The Cheryl Alley home in Arroyo Grande: Eclectic meets equestrian by the sea

Working with a team of artisans, Cheryl Alley created a home that celebrates her passions and honors her new lifestyle

rajuretic@sbcglobal.netFebruary 26, 2014 

Cheryl Alley’s Arroyo Grande home is more than a place to hang her hat — it’s where she returned to her roots.

She fell for the 2002-built house for its coastline views that stretch from Point Sal to Pismo Beach. And having lived most of her life in small spaces, its 2,800 square feet gave her room to play with the interior.

Another major selling point was its 12 acres. Although Alley loves horses and collects equestrian art, she had not ridden since her youth. Her new home allowed her to acquire two Rocky Mountain horses, Kid and Maggie Mae.

When she purchased the contemporary Mediterranean home just over a year ago, it was simple and nondescript, Alley said. She hired Noel Allan of PB&B of Arroyo Grande as her general contractor to tweak the floor plan and transform nearly every interior surface over the course of 10 months. Working closely with Allan and a team of artisans, she was able to create a space that honors her history, her passions and her lifestyle. Alley favors western decor, so she chose handscraped Virginia maple floors and traditional cabinetry. Wrought iron with intricate scrollwork accents repeats throughout the house, including on her front door custom-made by Baltic Iron Doors of Santa Ana.

“It took four guys to install. It weighs 1,200 pounds,” she said.

Landscape designer Tyler Addison of Addison Landscape continued the rustic theme outdoors with the use of stone and manufactured stone products. Addison and his crew installed more than 5,000 square feet of warm-hued, textured interlocking pavers for the front driveway, patios and pathways. He used rough-hewn, antiqued Celtik stones to build retaining walls. The home exterior was accented with Minnesota Fieldstone, a manufactured stone veneer made by Coronado Stone. And at the rear of the house, where a steep slope previously made most of the backyard unusable, Addison Landscape created a main patio and smaller terraced seating areas, with a fire pit in a spot with the best view of the sunset.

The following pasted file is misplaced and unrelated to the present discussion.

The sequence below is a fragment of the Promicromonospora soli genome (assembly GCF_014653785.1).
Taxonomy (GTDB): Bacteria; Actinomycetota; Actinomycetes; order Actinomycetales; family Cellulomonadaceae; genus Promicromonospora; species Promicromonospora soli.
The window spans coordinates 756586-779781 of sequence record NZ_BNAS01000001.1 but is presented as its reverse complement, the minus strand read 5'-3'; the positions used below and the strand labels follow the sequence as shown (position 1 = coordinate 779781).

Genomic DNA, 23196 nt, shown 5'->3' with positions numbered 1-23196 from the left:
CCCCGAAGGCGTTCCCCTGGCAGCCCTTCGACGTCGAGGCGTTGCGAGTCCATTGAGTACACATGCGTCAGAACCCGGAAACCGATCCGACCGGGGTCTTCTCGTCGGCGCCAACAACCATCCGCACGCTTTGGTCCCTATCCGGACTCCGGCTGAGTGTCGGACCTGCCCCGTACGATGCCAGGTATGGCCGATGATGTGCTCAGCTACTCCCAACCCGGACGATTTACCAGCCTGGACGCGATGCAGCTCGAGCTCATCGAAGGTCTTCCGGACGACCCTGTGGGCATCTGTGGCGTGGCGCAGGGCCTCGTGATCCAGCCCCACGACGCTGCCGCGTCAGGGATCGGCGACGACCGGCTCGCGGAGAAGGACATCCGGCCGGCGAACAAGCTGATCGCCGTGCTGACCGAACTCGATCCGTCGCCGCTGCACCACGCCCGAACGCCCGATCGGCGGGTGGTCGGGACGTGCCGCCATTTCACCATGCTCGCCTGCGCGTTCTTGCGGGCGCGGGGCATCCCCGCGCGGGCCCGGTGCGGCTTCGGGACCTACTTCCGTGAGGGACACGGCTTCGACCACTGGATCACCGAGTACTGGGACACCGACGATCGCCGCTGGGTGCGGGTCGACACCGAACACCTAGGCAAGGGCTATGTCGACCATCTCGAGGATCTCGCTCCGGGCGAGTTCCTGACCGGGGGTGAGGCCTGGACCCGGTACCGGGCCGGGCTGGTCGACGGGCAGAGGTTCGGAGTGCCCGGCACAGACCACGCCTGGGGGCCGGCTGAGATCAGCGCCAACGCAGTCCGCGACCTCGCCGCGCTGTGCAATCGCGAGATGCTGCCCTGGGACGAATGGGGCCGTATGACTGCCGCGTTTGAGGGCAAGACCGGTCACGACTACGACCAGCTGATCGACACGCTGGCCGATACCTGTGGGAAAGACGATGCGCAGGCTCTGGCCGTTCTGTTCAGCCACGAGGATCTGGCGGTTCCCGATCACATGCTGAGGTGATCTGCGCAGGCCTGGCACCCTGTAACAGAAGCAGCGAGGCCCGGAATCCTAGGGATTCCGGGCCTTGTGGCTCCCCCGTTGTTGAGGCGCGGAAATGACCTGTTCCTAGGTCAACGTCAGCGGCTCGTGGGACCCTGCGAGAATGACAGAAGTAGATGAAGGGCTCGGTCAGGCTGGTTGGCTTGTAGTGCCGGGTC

Setting the tone at the front of the house are two dramatic water features: a rock-lined koi pond, and a 4-foot-tall bronze fountain sculpture. It is a mer-horse — half horse, half fish — merging her fondness for horses and sea life. Orangevale sculptor Patricia Borum took 10 months to create it, and, Alley says, “She was well worth the wait.”

For the interior, Alley happily embraced eclecticism. She began with a foundation of western design, tempered with a romantic, feminine quality. Then she layered in personal elements. For instance, she inherited a large collection of Asian pieces from her mother. This includes several rugs, Chinese embroideries and cabinets.

She found novel ways to display these pieces. For instance, she acquired a kimono that her father, a World War II flight instructor, brought home from Okinawa as a gift for her mother. Alley hired Johnson Framing Studio to remove it from its frame. Because the back was destroyed by glue, Gail Johnson recommended hanging it on apole. Morro Bay teddy bear artisan Lori Simon lightly stuffed the shoulders and mounted it on an aged bamboo pole. On display in her bedroom as a three-dimensional art piece, the kimono is “a wonderful memory of the love my parents had,” said Alley.

She took care to integrate each piece into its new environment. For example, in the bedroom, she used an Oriental rug with a bold floral pattern that she calls “an attention grabber.” To keep it from stealing the spotlight, she combined it with a few pieces of painted, distressed bedroom furniture that are equally colorful and a touch whimsical.

Alley accessorizes with her personal collections. This includes equestrian pieces, animal-themed art, and ocean-themed art, some of which was handed down from her mother and grandmother. She is also an avid photographer and displays her work along one hallway.